It’s Olympics time! As some of you may know, I’m an obsessive track and field fan. And when I say obsessive, I mean that I have been known to make up elaborate and false excuses, in the middle of some important business meeting, so I can sneak away and watch a livestream of some obscure European track meet.

So basically these are the most exciting few weeks of the year for me—especially since I am a Canadian, of Jamaican heritage, and West Indians and Canadians of West Indian background have been killing it in these games. Damian Warner—Canadian-born with a Barbadian father—wins the Decathlon. Andre De Grasse, a Canadian with two West Indian parents, wins the 200 meters. Jamaican women sweep the 100 meters, win the 200 meters and the 4x100 relay. Jamaican men get the gold and bronze in the 110 meter hurdles. West Indians take the men and women’s 400 meters.

I could go on. There is literally no limit to the amount of boasting, chest thumping and jumping up and down on behalf of my cultures of origin that I’m capable of doing right now. (By the way, if you haven’t watched De Grasse come off the curve in the 200 meters and put the hammer down, it was one of the great moments of the games.)

So let us reopen the perennial question. How is that a tiny group of West Indian countries consistently run faster than nearly everyone else? Jamaica, the largest, has under 3 million people; it’s basically the Tampa-St. Petersburg metro area.

There are, as I’m sure you know, all kinds of complicated and controversial answers that are sometimes given to that question. Is there some kind of genetic advantage to people of West-African descent when it comes to sprinting? I’m not going to venture down that path, because I think there is a much simpler and more powerful explanation that we would do well to remember.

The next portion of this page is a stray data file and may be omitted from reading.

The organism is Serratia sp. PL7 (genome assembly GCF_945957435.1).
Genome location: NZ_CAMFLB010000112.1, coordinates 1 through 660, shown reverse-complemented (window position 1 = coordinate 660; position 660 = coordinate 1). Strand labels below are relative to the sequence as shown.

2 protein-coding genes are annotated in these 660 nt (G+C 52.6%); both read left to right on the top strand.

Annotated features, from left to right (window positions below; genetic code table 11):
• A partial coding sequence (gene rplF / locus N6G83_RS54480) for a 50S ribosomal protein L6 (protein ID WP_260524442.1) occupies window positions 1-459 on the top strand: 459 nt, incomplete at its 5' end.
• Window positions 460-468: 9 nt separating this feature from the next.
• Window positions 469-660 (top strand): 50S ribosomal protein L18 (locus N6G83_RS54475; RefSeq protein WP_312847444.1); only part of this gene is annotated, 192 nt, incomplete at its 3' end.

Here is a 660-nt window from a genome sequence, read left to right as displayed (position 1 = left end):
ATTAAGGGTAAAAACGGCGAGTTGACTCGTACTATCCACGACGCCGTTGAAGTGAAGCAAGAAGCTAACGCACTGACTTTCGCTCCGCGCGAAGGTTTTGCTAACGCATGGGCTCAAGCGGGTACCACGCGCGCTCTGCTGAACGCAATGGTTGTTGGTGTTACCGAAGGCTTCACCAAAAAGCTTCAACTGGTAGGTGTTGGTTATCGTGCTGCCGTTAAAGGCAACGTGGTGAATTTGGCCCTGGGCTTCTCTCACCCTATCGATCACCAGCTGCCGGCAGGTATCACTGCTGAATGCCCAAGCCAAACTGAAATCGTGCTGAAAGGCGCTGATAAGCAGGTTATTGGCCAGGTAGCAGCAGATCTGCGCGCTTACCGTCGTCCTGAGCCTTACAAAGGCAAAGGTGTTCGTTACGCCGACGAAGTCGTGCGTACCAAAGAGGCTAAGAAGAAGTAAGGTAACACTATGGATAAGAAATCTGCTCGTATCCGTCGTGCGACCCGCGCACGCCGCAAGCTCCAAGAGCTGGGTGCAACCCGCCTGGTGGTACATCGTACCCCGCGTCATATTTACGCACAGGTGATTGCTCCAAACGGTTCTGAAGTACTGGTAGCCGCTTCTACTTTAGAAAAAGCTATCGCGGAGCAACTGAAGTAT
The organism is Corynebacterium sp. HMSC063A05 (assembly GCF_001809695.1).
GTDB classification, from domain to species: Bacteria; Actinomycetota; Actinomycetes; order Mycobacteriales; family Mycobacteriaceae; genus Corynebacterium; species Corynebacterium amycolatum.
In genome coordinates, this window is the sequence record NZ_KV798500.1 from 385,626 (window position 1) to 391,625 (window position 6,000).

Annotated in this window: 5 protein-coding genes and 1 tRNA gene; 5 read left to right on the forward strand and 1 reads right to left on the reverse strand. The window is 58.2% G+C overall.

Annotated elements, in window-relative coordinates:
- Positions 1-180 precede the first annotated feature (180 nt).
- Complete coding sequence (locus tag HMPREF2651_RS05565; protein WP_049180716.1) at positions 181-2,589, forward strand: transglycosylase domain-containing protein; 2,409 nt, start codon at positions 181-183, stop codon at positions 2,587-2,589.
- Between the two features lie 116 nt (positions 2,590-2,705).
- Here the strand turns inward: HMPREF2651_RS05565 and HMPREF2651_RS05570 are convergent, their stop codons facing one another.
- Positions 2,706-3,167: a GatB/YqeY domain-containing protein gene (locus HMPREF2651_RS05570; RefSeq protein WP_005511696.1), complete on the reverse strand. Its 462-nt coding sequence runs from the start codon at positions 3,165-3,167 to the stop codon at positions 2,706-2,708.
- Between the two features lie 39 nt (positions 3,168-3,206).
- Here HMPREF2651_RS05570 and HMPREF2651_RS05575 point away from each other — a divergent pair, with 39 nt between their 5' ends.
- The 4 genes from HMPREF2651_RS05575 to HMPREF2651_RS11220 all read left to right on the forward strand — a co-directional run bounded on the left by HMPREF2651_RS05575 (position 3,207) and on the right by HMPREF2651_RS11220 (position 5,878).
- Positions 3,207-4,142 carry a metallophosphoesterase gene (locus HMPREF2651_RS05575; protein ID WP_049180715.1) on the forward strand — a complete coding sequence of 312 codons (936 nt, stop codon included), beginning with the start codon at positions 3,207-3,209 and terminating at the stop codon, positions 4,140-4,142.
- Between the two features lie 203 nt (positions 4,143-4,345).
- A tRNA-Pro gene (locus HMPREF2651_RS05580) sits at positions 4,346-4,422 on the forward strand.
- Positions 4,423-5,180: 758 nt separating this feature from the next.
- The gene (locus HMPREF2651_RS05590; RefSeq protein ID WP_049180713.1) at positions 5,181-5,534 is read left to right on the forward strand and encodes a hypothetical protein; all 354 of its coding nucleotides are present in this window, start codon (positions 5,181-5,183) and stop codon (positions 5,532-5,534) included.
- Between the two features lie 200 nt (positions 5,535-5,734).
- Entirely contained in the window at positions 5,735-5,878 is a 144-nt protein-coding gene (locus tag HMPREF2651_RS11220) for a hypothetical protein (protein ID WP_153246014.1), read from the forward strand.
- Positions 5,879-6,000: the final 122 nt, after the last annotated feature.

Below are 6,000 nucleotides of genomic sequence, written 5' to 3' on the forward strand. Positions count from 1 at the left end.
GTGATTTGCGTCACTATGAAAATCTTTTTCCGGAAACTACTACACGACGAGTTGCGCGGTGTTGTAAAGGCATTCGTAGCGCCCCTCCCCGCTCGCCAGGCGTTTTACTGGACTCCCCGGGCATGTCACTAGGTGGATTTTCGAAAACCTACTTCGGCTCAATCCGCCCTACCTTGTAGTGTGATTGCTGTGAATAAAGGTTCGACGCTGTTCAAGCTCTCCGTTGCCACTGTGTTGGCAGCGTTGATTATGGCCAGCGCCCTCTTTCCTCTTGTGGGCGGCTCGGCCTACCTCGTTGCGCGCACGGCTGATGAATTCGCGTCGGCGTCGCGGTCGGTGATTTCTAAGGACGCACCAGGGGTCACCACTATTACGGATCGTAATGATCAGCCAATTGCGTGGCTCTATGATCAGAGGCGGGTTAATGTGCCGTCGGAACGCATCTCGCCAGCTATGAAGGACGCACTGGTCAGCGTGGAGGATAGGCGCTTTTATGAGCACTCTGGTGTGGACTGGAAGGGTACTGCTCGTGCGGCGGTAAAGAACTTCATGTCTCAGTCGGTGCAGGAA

Let’s start with this. Here’s a list of the Nobel Prize winners in Chemistry since 2000.

What’s striking about that list? There’s a lot of people from Israel! Another tiny country. To put it in perspective — Belarus, Austria, Hungary, the United Arab Emirates, and Papua New Guinea all have populations about equal to Israel's. But none of them have had four chemistry Nobelists in the past twenty years.

So how it is that a country of nine million is having such a run of producing geniuses in chemistry? The answer is that in Israel, chemistry matters. It has enough status that lots of smart Israelis want to pursue a career in chemistry, and some of those people end up being chemistry geniuses.

I suspect that some of you find this explanation unsatisfying. It seems glib and simplistic. We prefer explanations of high achievement that focus on endowments: “So-and-so is a great songwriter because So-and-so has a natural gift for melody and musical composition.” That idea makes more sense to us than, “So-and-so is a great songwriter because she really likes songwriting.” But why do we favor the endowment approach? Let me try again on the question of Israeli chemistry geniuses.